On Chicken Coops

About two days ago, my grandma and I started receiving irksome texts from my dad. Where’s the chicken coop? he kept asking, I’m sure it’s on the property. He wouldn’t give it up – he even sent us pictures he had taken last year of this mysterious chicken coop that was supposedly in my grandma’s Floridian yard. The problem was, there was no chicken coop to be found. There was an old red shed, filled with mismatched chairs and gardening tools. There was a big deck, and a round outdoor table. There were palm trees and aloe growing everywhere. But no chicken coop.

My grandma made sure to clear this up with my dad. She told him that “the whole thing is gone” and that the previous owner “probably cleared it away so (the) house would sell better.” And so, after many bemused texts had been sent back and forth between my grandma and my dad, the mystery of the missing chicken coop mystery was dropped (the only person who truly dropped it was my grandma – I’m sure my dad was still agonizing over it).

Today, in a rush of inspiration, I decided to go on a search for the chicken coop. What’s the worst that could happen? I turned on “We Can Do Hard Things” by Glennon Doyle, and walked out into the sunshine of a gorgeous Florida afternoon. I felt like a brave adventurer, out to discover whatever might happen along my path.

In truth, I vaguely remembered where the chicken coop was. I was actually there when my dad first discovered it, and I remembered seeing it with him, and being astonished by this rare treasure: a relatively large chicken coop in the backyard of a house in the Florida Keys. But, because everything is generally very cloudy in my brain, I thought maybe the chicken coop had been at a different house, or that I was mixing it up with a childhood memory of a chicken coop, or that I had simply fabricated the memory of a backyard chicken coop, and now it was parading around in my mind like a real memory, trying to trick me.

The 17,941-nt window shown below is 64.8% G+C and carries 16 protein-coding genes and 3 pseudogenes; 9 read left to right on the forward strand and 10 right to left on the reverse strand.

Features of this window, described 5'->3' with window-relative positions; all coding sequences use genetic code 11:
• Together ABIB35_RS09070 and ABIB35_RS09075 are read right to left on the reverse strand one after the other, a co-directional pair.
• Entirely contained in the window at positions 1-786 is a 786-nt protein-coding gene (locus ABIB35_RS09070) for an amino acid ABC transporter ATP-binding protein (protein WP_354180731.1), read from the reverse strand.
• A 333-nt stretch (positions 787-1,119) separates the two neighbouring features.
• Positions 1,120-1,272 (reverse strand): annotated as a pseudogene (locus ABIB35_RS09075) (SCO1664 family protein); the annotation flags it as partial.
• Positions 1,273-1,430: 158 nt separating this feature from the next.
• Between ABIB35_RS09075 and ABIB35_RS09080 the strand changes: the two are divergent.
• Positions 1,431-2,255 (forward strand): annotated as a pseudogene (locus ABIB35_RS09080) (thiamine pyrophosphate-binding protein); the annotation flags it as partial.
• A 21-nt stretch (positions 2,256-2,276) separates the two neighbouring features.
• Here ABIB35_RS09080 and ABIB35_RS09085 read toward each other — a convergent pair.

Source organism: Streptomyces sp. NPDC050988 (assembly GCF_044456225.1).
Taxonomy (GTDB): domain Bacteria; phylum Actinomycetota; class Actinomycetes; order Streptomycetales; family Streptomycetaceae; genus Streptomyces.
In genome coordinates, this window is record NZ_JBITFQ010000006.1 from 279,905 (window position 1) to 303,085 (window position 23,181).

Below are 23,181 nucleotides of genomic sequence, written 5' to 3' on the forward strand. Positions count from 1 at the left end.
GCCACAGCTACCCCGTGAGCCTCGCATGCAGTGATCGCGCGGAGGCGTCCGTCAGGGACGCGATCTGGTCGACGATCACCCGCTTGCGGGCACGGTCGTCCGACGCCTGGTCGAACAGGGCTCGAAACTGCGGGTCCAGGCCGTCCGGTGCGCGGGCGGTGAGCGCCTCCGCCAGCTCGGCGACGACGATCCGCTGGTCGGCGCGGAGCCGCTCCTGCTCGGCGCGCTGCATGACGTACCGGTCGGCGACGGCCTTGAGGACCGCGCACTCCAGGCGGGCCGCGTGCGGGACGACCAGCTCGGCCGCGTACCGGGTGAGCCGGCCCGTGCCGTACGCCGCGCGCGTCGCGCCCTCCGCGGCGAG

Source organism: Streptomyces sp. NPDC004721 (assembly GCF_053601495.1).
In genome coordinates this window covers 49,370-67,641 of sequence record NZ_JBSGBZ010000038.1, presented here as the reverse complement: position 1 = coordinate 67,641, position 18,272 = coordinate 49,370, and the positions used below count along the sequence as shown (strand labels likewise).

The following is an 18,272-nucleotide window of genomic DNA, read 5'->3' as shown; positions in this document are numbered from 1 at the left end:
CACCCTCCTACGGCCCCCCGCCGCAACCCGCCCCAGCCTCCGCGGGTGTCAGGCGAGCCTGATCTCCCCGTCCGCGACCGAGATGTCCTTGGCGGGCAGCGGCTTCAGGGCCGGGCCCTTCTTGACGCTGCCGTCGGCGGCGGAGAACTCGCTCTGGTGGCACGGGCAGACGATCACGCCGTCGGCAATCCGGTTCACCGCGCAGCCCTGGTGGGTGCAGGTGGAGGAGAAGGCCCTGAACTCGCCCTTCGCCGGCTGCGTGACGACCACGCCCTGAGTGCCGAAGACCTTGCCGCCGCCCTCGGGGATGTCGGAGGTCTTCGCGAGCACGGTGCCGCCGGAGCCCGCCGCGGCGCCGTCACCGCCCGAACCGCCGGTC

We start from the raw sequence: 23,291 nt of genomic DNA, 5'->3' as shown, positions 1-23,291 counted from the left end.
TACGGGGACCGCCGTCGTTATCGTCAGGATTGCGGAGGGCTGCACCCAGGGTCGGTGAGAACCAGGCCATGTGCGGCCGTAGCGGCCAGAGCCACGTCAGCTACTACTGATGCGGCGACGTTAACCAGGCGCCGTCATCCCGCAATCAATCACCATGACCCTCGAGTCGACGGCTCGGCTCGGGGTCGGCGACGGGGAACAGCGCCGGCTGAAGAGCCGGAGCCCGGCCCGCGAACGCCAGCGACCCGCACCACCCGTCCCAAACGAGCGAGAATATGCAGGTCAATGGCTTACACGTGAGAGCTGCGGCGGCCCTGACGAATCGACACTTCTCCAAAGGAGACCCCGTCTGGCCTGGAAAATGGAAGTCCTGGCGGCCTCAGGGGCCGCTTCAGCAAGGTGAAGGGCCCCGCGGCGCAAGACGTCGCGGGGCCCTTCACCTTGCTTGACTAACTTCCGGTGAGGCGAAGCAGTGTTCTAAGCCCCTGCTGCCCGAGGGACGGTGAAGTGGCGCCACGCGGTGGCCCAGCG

So when my dad first started sending chicken coop inquiries, something dim stirred in my brain. I ignored that dim response (because it was dim) and continued on with my life. But after a couple of days, the call of the chicken coop grew too strong to resist: I knew it was out there. All I had to do was go out and find it.

A minute later, I was standing in front of the chicken coop door. It was mostly obscured by vines. We had missed it because, until yesterday, there was a big tree covering it. We assumed the shed was a part of our neighbor’s property – we didn’t realize that we had access to a door. In that moment, I felt like Mary in The Secret Garden (I reread that book this past summer – there is some problematic racism in it, but I still connected, on a deep level, with the story of a girl growing healthy by spending so much time playing outside) finding the door for the first time.

I yanked it a couple of times, and it opened. Then, I snapped a few pics to send to the group text with my dad and my grandma. Proof. And then I went back inside and continued on with my day.

Moral of the story? What you’re looking for might just be right in front of you.

Just kidding. There’s no moral. It’s just really ridiculous that my grandma and I didn’t know there was a chicken coop in our backyard.